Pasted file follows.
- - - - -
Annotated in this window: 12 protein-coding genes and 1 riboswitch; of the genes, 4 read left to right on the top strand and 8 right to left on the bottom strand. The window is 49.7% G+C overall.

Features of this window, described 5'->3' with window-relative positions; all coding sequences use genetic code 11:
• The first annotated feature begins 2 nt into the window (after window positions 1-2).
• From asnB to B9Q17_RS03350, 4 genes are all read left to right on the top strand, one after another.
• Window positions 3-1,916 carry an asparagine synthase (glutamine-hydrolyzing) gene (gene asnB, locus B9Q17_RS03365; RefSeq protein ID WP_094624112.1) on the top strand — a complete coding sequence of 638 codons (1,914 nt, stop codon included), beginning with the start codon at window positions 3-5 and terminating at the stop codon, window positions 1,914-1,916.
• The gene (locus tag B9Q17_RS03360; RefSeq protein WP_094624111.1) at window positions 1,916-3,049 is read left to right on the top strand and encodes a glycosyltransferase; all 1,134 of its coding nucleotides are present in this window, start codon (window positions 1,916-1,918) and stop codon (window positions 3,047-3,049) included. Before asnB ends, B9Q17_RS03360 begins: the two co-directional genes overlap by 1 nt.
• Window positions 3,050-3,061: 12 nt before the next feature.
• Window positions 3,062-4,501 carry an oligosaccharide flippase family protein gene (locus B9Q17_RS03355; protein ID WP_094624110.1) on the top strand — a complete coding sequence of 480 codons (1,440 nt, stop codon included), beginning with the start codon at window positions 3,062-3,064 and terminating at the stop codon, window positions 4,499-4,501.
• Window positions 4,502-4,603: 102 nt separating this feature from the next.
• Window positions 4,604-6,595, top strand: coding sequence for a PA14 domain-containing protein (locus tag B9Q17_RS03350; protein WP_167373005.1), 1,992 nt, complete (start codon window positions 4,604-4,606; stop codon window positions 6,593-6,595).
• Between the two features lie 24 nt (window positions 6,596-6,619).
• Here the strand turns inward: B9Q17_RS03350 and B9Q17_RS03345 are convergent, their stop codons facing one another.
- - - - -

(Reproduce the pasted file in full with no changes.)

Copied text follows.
Annotated in this window: 12 protein-coding genes and 1 riboswitch; of the genes, 4 read left to right on the top strand and 8 right to left on the bottom strand. The window is 49.7% G+C overall.

Features of this window, described 5'->3' with window-relative positions; all coding sequences use genetic code 11:
• The first annotated feature begins 2 nt into the window (after window positions 1-2).
• From asnB to B9Q17_RS03350, 4 genes are all read left to right on the top strand, one after another.
• Window positions 3-1,916 carry an asparagine synthase (glutamine-hydrolyzing) gene (gene asnB, locus B9Q17_RS03365; RefSeq protein ID WP_094624112.1) on the top strand — a complete coding sequence of 638 codons (1,914 nt, stop codon included), beginning with the start codon at window positions 3-5 and terminating at the stop codon, window positions 1,914-1,916.
• The gene (locus tag B9Q17_RS03360; RefSeq protein WP_094624111.1) at window positions 1,916-3,049 is read left to right on the top strand and encodes a glycosyltransferase; all 1,134 of its coding nucleotides are present in this window, start codon (window positions 1,916-1,918) and stop codon (window positions 3,047-3,049) included. Before asnB ends, B9Q17_RS03360 begins: the two co-directional genes overlap by 1 nt.
• Window positions 3,050-3,061: 12 nt before the next feature.
• Window positions 3,062-4,501 carry an oligosaccharide flippase family protein gene (locus B9Q17_RS03355; protein ID WP_094624110.1) on the top strand — a complete coding sequence of 480 codons (1,440 nt, stop codon included), beginning with the start codon at window positions 3,062-3,064 and terminating at the stop codon, window positions 4,499-4,501.
• Window positions 4,502-4,603: 102 nt separating this feature from the next.
• Window positions 4,604-6,595, top strand: coding sequence for a PA14 domain-containing protein (locus tag B9Q17_RS03350; protein WP_167373005.1), 1,992 nt, complete (start codon window positions 4,604-4,606; stop codon window positions 6,593-6,595).
• Between the two features lie 24 nt (window positions 6,596-6,619).
• Here the strand turns inward: B9Q17_RS03350 and B9Q17_RS03345 are convergent, their stop codons facing one another.